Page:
Remembering Larry McMurtry

black an white photo of a young Larry McMurtry sitting on a desk drink a Coca-Cola from a glass bottle

Larry McMurtry

The Contemporary Literature Research Collection at UH Special Collections preserves and makes accessible the personal papers of notable writers with connections to Houston and Texas, including Larry McMurtry (1936 – 2021). The Pulitzer Prize-winning author, who passed away in March at the age of 84, leaves a legacy of creative acclaim as sweeping as the sagas and settings portrayed in his writing.

“Larry McMurtry was one of Texas’s great literary figures: a novelist, screenwriter, and also notably a bookstore owner,” said Christian Kelleher, head of Special Collections. “There’s a lot that can be discovered in his extensive body of work. For me there’s a kind of ambition or yearning that may be particularly Texan. McMurtry’s personal archives at UH offer students and scholars many opportunities to better understand his work and what is unique about Texas literature.”

McMurtry was a Houston resident in the late 1950s and 60s. He completed graduate work at Rice University, later teaching creative writing there, and wrote book reviews for the Houston Post. In addition to early correspondence, short prose and poetry, and literary reviews from the period prior to the author’s success, the Larry McMurtry Papers includes an extensive collection of primary materials documenting his writing life, including handwritten notes and typewritten manuscript drafts of the novels Leaving Cheyenne, Moving On, Somebody’s Darling, Cadillac Jack, The Desert Rose, Lonesome Dove, and Texasville.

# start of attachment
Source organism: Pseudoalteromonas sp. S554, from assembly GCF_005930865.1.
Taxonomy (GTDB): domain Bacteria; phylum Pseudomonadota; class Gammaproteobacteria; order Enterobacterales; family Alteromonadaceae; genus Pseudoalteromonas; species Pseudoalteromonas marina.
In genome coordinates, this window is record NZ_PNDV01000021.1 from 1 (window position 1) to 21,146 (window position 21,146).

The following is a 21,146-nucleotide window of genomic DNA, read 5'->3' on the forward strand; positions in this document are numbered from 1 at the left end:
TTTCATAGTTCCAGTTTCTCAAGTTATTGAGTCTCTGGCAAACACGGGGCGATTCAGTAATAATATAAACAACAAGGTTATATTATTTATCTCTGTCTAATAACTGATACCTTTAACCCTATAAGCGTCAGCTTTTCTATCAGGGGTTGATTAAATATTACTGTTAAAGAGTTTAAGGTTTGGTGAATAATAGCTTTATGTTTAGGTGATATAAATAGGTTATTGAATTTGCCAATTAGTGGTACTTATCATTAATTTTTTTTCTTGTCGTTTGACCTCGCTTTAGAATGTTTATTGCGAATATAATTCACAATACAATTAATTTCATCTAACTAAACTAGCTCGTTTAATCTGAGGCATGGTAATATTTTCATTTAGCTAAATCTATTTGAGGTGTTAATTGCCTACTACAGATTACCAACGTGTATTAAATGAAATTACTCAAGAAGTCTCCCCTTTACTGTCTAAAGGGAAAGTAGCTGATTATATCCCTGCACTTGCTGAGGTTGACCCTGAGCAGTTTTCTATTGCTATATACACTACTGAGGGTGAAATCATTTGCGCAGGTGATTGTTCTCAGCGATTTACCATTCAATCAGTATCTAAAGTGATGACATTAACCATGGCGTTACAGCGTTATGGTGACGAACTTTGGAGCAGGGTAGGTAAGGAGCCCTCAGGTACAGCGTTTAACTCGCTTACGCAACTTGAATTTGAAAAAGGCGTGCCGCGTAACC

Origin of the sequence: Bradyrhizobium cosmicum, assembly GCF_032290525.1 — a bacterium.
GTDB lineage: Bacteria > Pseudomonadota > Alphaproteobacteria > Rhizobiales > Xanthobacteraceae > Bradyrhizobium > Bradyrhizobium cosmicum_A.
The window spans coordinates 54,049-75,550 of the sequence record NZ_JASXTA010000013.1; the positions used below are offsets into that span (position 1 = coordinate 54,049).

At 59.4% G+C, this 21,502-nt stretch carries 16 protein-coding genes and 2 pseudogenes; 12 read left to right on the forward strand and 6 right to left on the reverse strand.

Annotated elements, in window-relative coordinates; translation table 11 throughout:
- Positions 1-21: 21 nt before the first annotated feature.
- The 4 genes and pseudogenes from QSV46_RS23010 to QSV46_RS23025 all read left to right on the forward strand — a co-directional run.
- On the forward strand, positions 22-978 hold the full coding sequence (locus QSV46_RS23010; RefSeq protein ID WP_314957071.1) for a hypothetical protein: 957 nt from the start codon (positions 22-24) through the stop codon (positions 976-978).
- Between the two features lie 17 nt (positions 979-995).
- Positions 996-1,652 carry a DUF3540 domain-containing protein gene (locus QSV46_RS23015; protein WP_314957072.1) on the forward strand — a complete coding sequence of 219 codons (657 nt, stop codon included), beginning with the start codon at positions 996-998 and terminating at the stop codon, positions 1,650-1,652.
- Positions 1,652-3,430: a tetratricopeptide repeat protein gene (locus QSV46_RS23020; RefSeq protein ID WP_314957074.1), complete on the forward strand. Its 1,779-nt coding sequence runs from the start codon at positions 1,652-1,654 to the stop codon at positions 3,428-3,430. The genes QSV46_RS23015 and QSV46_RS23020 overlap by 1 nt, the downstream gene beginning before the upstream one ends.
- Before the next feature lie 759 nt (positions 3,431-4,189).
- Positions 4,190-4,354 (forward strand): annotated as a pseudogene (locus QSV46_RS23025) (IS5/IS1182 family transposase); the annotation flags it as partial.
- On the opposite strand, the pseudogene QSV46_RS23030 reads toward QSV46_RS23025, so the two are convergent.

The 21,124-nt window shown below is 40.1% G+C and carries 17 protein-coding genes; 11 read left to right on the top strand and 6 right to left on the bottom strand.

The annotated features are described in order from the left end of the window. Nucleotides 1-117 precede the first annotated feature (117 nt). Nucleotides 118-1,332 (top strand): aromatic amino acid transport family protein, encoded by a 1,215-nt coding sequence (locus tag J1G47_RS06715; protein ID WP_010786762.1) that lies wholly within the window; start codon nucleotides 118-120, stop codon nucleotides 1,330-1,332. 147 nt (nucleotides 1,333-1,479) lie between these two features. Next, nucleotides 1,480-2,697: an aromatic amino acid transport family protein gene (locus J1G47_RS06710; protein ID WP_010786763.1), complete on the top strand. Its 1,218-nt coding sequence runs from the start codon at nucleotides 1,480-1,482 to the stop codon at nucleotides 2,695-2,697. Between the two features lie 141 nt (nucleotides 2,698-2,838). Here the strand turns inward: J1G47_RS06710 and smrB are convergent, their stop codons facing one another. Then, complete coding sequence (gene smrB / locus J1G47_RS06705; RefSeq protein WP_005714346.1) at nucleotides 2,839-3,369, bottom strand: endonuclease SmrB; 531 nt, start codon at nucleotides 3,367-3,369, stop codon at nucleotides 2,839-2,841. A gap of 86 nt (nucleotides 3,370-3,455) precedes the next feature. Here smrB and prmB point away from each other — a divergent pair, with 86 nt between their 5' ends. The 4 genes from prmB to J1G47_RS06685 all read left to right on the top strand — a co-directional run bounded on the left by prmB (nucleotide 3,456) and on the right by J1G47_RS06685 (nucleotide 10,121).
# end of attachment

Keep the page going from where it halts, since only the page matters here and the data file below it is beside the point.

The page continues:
photo of handwritten notes and a character list from Lonesome Dove
photo of the cover of Horseman, Pass By

Items of particular interest are the first draft of The Last Picture Show, including handwritten notes, a character list, and synopsis, as well as a copy of the first printing of the 1967 Dell paperback; and a screenplay for Hud (the film adaptation of Horseman, Pass By).

The Larry McMurtry Papers are accessible to view on-site in Special Collections by appointment. Visitors may contact Christian Kelleher for more information.